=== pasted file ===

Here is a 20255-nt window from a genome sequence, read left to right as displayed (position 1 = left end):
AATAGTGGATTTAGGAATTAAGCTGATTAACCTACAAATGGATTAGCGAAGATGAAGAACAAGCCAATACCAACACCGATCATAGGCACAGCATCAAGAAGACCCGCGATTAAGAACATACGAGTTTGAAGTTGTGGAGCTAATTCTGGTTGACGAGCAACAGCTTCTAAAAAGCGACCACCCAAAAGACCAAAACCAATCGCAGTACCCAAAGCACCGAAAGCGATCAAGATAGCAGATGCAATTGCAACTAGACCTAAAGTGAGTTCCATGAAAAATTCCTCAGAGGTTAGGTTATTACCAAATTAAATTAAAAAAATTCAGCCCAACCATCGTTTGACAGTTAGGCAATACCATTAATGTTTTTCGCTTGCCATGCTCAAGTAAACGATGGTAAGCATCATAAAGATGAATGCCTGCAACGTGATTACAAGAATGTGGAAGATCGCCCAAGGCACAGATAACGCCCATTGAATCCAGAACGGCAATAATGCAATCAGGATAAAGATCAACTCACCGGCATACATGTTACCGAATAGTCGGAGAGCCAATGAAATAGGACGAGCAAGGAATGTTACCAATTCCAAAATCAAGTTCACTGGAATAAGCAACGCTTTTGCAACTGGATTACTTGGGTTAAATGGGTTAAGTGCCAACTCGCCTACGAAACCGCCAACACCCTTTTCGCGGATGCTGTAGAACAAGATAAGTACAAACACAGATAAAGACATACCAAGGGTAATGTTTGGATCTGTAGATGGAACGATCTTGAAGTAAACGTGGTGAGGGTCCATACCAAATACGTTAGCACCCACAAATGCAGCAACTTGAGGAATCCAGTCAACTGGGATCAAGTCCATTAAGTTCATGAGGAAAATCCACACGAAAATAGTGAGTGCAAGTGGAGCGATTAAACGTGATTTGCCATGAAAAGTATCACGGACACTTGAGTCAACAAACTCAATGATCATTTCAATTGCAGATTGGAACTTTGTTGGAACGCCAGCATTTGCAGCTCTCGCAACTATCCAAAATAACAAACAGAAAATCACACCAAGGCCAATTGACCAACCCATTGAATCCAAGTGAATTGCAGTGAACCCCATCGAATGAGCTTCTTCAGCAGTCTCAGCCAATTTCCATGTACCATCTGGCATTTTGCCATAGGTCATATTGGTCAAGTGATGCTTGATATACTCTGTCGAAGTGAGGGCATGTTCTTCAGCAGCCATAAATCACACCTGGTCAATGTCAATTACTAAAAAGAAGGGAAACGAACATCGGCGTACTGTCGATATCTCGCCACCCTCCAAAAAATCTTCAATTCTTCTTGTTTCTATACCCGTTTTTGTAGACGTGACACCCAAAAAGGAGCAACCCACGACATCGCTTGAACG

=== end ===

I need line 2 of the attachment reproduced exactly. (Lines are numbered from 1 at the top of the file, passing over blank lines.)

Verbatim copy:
AATAGTGGATTTAGGAATTAAGCTGATTAACCTACAAATGGATTAGCGAAGATGAAGAACAAGCCAATACCAACACCGATCATAGGCACAGCATCAAGAAGACCCGCGATTAAGAACATACGAGTTTGAAGTTGTGGAGCTAATTCTGGTTGACGAGCAACAGCTTCTAAAAAGCGACCACCCAAAAGACCAAAACCAATCGCAGTACCCAAAGCACCGAAAGCGATCAAGATAGCAGATGCAATTGCAACTAGACCTAAAGTGAGTTCCATGAAAAATTCCTCAGAGGTTAGGTTATTACCAAATTAAATTAAAAAAATTCAGCCCAACCATCGTTTGACAGTTAGGCAATACCATTAATGTTTTTCGCTTGCCATGCTCAAGTAAACGATGGTAAGCATCATAAAGATGAATGCCTGCAACGTGATTACAAGAATGTGGAAGATCGCCCAAGGCACAGATAACGCCCATTGAATCCAGAACGGCAATAATGCAATCAGGATAAAGATCAACTCACCGGCATACATGTTACCGAATAGTCGGAGAGCCAATGAAATAGGACGAGCAAGGAATGTTACCAATTCCAAAATCAAGTTCACTGGAATAAGCAACGCTTTTGCAACTGGATTACTTGGGTTAAATGGGTTAAGTGCCAACTCGCCTACGAAACCGCCAACACCCTTTTCGCGGATGCTGTAGAACAAGATAAGTACAAACACAGATAAAGACATACCAAGGGTAATGTTTGGATCTGTAGATGGAACGATCTTGAAGTAAACGTGGTGAGGGTCCATACCAAATACGTTAGCACCCACAAATGCAGCAACTTGAGGAATCCAGTCAACTGGGATCAAGTCCATTAAGTTCATGAGGAAAATCCACACGAAAATAGTGAGTGCAAGTGGAGCGATTAAACGTGATTTGCCATGAAAAGTATCACGGACACTTGAGTCAACAAACTCAATGATCATTTCAATTGCAGATTGGAACTTTGTTGGAACGCCAGCATTTGCAGCTCTCGCAACTATCCAAAATAACAAACAGAAAATCACACCAAGGCCAATTGACCAACCCATTGAATCCAAGTGAATTGCAGTGAACCCCATCGAATGAGCTTCTTCAGCAGTCTCAGCCAATTTCCATGTACCATCTGGCATTTTGCCATAGGTCATATTGGTCAAGTGATGCTTGATATACTCTGTCGAAGTGAGGGCATGTTCTTCAGCAGCCATAAATCACACCTGGTCAATGTCAATTACTAAAAAGAAGGGAAACGAACATCGGCGTACTGTCGATATCTCGCCACCCTCCAAAAAATCTTCAATTCTTCTTGTTTCTATACCCGTTTTTGTAGACGTGACACCCAAAAAGGAGCAACCCACGACATCGCTTGAACG